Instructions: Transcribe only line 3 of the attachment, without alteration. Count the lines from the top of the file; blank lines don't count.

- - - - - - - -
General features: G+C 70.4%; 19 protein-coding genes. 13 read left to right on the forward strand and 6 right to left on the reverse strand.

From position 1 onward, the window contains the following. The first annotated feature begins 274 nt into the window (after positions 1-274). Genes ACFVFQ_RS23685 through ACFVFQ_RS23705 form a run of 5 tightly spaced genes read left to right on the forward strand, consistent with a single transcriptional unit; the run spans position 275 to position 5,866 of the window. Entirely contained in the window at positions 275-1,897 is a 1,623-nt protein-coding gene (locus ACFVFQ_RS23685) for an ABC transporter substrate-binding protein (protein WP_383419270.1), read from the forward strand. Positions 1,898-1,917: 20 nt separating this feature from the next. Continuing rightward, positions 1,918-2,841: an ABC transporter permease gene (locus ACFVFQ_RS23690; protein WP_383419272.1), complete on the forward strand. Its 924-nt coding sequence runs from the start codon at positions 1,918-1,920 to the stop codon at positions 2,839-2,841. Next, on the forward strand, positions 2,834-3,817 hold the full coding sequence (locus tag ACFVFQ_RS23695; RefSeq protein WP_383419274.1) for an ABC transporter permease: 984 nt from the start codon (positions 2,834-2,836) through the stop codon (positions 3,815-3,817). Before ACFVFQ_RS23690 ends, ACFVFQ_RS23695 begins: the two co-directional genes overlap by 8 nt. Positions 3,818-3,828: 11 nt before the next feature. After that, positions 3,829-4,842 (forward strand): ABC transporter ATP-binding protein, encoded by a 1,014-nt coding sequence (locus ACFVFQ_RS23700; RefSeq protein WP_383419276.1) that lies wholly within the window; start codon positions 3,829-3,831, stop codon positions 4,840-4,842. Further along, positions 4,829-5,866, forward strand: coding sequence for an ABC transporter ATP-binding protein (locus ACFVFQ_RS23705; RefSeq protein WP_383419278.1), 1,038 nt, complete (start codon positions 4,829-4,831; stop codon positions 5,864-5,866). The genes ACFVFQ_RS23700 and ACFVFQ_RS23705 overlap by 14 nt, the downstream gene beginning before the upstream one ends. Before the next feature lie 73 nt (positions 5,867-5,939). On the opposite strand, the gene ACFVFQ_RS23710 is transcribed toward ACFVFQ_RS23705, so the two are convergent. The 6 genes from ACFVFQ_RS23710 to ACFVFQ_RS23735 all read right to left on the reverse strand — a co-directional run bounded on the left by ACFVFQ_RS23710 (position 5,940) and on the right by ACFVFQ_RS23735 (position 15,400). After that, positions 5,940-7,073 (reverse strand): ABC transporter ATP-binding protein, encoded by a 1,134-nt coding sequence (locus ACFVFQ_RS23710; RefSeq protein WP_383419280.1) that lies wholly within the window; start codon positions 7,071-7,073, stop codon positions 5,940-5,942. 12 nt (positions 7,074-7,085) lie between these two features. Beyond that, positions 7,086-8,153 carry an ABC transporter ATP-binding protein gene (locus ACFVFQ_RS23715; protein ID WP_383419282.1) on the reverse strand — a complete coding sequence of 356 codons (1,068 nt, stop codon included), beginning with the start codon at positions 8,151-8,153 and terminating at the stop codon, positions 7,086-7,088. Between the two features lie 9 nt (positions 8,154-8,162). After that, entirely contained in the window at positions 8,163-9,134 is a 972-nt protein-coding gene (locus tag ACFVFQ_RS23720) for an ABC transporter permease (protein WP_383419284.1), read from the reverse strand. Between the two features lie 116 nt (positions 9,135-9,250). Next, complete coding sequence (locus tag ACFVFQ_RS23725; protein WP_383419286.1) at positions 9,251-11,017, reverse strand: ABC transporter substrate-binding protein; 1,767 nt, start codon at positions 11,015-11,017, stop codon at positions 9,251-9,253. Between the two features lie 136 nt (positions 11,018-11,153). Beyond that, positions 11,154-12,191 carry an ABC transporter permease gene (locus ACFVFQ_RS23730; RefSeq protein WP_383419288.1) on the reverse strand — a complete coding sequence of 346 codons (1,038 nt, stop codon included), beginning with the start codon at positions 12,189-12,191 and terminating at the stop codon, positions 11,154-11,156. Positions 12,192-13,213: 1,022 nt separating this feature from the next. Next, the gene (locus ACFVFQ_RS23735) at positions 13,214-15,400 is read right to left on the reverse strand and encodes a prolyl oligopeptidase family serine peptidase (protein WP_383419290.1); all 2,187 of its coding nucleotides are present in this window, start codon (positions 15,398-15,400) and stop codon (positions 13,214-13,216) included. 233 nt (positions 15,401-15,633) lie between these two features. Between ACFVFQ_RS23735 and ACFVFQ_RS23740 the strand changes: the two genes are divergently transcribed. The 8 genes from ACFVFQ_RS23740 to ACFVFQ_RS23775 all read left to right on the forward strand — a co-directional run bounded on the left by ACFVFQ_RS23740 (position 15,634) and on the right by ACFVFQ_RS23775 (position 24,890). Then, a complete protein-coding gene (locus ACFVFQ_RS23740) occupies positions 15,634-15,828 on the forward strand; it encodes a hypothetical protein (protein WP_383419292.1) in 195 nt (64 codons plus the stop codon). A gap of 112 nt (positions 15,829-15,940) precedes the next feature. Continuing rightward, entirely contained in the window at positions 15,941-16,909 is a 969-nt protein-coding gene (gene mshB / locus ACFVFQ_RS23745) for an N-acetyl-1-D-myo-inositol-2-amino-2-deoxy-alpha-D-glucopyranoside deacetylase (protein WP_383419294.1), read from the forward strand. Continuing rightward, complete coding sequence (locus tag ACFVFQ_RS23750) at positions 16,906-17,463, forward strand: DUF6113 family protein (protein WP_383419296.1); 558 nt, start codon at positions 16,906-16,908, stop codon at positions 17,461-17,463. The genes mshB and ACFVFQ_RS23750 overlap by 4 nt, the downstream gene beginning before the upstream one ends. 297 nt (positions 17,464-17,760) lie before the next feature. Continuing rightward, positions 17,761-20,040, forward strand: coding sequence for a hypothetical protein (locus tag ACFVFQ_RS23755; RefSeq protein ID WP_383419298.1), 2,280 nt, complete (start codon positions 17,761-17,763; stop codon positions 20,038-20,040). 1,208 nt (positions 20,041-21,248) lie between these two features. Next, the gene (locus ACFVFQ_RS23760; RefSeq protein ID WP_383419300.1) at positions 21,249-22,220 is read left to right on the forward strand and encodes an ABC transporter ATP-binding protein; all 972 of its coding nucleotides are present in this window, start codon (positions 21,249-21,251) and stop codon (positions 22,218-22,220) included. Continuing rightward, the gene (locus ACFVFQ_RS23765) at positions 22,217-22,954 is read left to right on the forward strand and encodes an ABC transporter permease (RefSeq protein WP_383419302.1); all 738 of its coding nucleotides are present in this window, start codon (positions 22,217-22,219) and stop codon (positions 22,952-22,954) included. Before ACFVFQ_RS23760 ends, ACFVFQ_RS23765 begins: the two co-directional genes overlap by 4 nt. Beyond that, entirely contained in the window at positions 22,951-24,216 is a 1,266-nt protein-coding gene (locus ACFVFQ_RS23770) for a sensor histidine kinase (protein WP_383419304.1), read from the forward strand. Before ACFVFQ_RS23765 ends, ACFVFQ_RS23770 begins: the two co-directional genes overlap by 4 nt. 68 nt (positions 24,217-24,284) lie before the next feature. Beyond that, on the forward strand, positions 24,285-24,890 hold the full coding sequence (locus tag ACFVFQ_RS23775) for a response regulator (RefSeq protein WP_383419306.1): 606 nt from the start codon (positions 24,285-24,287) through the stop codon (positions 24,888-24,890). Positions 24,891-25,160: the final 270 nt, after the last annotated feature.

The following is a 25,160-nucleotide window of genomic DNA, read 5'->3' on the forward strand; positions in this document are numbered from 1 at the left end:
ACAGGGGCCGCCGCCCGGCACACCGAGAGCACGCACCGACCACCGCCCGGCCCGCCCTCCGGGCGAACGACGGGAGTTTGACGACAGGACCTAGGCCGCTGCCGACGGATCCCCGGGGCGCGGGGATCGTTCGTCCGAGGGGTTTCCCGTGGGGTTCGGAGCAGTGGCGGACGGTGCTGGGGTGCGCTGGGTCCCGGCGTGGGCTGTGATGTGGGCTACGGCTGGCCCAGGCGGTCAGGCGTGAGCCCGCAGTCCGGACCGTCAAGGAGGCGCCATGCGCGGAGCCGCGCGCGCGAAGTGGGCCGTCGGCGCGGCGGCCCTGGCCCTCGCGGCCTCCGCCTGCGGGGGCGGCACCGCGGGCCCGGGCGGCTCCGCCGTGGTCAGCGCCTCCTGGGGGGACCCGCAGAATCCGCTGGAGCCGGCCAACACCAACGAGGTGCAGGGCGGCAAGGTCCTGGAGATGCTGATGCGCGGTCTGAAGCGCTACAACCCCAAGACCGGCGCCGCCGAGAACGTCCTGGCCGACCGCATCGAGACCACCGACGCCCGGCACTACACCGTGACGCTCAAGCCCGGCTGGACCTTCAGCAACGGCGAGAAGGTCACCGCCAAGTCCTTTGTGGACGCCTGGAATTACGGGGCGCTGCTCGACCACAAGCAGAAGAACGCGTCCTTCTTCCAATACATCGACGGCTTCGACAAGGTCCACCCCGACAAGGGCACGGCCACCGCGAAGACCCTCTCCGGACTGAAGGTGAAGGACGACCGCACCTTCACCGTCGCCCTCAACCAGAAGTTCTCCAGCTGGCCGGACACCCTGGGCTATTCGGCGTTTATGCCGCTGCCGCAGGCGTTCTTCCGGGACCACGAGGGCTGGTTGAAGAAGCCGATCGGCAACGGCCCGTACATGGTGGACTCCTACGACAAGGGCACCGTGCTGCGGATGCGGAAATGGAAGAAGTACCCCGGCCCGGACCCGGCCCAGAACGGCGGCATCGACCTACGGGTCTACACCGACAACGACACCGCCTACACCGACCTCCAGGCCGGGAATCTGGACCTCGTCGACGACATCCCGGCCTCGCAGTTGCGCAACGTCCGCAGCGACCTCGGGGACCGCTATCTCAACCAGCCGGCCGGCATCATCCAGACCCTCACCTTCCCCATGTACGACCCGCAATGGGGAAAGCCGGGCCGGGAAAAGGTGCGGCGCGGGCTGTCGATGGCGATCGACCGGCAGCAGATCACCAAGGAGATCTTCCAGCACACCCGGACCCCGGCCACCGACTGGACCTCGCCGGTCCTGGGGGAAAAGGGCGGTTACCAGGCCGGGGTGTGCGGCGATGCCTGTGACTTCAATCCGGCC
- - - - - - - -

The following is a 25,160-nucleotide window of genomic DNA, read 5'->3' on the forward strand; positions in this document are numbered from 1 at the left end: